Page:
The wheel has gone round a few times since then and now the 2009 legislative session is expected to find the millions needed to backfill the Old Fund for Brown’s short-sighted rip-off in ’03. If that’s Brown’s idea of “fiscal responsibility”—shifting the debt burden into the future—Montana can probably get along without him in the Governor’s office.
But what may be a greater concern to Montana’s future is that both Brown and Schweitzer seem intent on turning our state into an energy colony for the nation. Brown is an ex-oil man and throughout his legislative career has been a steadfast friend of the extractive industries, supporting the tax breaks and regulatory rollbacks that routinely passed the Republican-controlled legislature.
Schweitzer, meanwhile, has surprised many by his almost single-minded pursuit of energy development in the state. While campaigning, he once told a large crowd of conservationists that the real wealth of Montana was the land, not what lay beneath it. As anyone who has watched his performance over the last three years can readily attest, however, that applause line hasn’t been used in a long time.
Nowadays Schweitzer is all about export energy production. Coal to liquids for the military, vampire wires to Las Vegas, pipelines to the Midwest, you name it, he’s pushing it. In a recent article in the Spokane Spokesman-Review, Schweitzer proclaimed: “I want to continue to develop energy projects. I want transmission lines, I want pipelines, I want coal gasification, I want wind power, I want solar power.” If you didn’t know better, one might think that quote came from former Governor Judy Martz, the infamous “lap-dog of industry.”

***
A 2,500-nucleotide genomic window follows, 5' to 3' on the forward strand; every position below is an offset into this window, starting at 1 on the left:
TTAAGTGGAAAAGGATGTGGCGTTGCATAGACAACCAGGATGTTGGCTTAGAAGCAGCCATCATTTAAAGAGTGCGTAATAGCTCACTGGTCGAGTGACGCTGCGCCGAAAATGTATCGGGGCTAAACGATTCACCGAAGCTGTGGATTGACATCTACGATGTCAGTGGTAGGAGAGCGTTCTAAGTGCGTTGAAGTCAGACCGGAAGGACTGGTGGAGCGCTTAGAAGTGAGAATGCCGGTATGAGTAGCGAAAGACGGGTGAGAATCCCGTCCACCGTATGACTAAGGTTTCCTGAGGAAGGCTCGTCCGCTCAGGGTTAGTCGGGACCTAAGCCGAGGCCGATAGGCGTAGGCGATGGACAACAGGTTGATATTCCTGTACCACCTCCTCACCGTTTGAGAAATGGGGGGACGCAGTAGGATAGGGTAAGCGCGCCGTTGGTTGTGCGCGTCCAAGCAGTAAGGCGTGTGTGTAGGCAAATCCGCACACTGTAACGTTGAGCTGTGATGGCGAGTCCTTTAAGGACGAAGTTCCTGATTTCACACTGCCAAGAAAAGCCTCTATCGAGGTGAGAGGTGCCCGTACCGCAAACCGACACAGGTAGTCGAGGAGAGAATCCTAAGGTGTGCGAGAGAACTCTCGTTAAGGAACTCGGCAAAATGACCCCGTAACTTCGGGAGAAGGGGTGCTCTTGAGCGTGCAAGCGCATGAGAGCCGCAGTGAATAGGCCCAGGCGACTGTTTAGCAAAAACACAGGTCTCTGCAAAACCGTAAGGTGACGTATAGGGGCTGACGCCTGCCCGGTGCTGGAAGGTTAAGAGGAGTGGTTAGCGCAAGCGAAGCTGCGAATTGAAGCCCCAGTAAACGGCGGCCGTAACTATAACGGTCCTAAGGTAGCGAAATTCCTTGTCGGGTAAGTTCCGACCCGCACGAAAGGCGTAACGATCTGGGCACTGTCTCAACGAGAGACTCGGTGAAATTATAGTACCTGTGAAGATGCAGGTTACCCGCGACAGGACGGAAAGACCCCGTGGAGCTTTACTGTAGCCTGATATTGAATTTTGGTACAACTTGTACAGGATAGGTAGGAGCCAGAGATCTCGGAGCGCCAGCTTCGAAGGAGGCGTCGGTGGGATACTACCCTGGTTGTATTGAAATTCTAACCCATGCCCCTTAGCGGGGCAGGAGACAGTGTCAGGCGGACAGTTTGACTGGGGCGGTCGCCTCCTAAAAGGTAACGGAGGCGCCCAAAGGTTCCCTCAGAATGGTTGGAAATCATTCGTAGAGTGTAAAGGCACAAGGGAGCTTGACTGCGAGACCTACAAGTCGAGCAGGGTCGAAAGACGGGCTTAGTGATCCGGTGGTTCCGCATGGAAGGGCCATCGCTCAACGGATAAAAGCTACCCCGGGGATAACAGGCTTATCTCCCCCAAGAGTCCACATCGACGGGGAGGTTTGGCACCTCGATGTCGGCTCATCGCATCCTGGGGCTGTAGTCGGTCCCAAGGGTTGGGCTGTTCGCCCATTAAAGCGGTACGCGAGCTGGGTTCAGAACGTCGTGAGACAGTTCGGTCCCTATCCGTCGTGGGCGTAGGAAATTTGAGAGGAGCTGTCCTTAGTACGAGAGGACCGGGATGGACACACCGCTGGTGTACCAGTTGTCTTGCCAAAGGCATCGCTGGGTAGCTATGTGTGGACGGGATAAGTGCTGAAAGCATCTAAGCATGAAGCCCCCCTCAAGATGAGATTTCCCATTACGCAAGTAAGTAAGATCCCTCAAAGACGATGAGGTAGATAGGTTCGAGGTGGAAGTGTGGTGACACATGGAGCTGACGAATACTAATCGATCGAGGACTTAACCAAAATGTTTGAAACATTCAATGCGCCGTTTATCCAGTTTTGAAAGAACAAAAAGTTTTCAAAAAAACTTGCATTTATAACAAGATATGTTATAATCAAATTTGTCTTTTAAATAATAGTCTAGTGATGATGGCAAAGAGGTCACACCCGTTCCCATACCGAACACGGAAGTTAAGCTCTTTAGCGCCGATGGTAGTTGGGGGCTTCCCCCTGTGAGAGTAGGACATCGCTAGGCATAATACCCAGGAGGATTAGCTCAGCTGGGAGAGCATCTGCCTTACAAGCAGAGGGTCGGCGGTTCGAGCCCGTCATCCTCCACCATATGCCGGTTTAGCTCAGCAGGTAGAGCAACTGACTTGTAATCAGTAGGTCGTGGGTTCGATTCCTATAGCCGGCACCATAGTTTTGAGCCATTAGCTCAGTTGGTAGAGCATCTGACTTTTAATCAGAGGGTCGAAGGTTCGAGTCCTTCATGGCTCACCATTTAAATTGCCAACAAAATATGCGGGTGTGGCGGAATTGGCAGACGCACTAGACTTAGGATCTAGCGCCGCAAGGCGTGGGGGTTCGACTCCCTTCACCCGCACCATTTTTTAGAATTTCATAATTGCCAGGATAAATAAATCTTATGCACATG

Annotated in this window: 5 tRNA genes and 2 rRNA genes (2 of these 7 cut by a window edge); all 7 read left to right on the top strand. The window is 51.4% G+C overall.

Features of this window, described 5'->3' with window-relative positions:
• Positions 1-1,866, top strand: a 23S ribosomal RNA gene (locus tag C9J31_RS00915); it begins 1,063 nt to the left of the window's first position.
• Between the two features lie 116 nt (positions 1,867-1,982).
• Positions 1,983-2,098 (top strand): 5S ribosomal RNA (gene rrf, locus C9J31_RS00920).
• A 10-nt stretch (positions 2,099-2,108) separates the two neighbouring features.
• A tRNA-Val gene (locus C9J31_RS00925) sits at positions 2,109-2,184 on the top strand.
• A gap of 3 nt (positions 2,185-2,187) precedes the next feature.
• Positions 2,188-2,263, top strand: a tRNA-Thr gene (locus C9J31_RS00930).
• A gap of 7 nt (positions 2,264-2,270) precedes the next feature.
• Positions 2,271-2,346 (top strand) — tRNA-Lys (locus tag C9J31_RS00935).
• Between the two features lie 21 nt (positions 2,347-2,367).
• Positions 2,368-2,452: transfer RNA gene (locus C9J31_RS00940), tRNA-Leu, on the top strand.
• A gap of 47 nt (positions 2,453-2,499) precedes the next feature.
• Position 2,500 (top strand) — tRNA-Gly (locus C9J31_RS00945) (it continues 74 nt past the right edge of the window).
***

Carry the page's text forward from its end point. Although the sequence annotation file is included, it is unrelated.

Given that Montana already produces about twice the electricity we use, one might sensibly wonder why the big push for all this export energy development. And with these two guys running for governor, it may well turn into a contest to see who is willing to sell off more of Montana to out-of-state interests, to fill grotesque out-of-state energy appetites, and to provide more tax breaks, subsidies, and regulatory streamlining to the energy industry.
If this seems incredible, consider this: Schweitzer already stuffed through a full package of tax breaks for energy corporations under the rubric of “clean and green.” But producers only have to capture about two-thirds of their carbon emissions to qualify, so “clean and green” is a myth. Same goes for the tax breaks for new transmission lines, since there is no filter than can determine whether a given electron came from wind or coal, and most of the new energy production proposed for the state comes from coal.
Does Montana have more pressing needs than a debate about who will ramp up energy production the most? You bet it does. Could we use some attention to the problems rampant growth is causing in land, air, and water quality? Yep, we sure could. Instead, when these two face off, we’re likely to hear who can best turn us into an energy colony—and that’s a losing path for all of us.
Helena’s George Ochenski rattles the cage of the political establishment as a political analyst for the Independent. Contact Ochenski at email@example.com.